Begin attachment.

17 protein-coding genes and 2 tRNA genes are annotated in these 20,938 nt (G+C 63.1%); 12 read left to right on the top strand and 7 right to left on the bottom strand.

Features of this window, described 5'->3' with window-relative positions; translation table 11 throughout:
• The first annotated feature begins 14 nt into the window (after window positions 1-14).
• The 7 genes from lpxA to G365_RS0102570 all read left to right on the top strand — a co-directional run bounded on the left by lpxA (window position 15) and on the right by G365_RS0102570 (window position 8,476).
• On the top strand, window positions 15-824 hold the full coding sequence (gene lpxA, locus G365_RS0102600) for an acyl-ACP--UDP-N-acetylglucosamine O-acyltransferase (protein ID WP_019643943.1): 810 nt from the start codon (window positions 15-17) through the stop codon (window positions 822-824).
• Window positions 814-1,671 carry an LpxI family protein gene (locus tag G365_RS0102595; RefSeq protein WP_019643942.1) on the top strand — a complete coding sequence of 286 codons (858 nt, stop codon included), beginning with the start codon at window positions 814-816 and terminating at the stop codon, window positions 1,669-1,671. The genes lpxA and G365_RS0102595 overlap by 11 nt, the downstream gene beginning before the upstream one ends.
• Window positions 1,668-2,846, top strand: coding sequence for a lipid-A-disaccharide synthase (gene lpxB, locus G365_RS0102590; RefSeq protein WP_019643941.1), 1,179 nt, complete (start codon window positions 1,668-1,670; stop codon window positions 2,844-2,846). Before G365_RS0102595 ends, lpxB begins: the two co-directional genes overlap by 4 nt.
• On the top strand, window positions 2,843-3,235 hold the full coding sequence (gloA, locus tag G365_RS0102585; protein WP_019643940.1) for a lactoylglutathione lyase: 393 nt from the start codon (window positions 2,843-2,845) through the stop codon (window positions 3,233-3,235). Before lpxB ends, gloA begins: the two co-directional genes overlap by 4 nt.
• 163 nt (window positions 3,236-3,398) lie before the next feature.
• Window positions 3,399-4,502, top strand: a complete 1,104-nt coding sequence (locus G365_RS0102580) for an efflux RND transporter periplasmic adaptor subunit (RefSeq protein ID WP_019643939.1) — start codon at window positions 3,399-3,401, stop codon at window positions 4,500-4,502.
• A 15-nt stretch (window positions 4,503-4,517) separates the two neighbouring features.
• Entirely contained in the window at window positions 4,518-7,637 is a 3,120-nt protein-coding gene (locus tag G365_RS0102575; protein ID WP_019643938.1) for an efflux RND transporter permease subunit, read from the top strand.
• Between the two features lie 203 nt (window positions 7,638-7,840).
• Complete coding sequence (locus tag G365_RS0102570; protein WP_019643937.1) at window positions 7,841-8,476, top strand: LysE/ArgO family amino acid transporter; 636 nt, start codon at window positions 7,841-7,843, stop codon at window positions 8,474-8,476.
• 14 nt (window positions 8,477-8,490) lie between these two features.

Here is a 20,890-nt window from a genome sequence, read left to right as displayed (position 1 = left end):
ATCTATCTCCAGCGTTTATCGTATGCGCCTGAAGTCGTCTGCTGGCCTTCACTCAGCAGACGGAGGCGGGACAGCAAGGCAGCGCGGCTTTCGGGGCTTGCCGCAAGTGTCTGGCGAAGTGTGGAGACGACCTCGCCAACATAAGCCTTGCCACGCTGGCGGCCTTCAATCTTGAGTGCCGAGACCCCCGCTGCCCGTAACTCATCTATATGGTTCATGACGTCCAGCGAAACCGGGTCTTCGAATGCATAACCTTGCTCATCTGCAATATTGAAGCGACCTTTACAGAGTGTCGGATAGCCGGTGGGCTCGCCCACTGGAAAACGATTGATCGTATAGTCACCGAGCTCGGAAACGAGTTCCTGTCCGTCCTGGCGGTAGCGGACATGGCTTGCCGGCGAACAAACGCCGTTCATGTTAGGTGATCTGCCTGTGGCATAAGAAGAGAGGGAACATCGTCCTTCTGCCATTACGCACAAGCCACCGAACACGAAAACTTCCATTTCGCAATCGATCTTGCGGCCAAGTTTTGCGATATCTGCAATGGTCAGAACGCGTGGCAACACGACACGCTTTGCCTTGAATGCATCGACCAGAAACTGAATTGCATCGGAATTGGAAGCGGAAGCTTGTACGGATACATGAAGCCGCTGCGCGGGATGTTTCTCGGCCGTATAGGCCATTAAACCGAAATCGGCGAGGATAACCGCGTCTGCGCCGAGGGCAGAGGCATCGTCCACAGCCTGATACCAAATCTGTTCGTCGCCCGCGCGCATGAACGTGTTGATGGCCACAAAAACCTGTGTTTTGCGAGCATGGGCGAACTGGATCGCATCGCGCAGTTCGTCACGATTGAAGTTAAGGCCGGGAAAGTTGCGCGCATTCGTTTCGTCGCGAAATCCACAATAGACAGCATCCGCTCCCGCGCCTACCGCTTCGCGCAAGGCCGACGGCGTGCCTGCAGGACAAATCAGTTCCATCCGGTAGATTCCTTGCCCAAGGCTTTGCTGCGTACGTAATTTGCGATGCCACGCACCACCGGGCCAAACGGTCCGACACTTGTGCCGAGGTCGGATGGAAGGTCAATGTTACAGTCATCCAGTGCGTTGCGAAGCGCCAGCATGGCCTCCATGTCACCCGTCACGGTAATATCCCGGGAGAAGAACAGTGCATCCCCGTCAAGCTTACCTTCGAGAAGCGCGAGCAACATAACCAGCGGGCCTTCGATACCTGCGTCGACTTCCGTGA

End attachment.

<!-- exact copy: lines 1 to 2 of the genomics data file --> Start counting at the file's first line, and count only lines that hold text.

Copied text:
17 protein-coding genes and 2 tRNA genes are annotated in these 20,938 nt (G+C 63.1%); 12 read left to right on the top strand and 7 right to left on the bottom strand.

Features of this window, described 5'->3' with window-relative positions; translation table 11 throughout: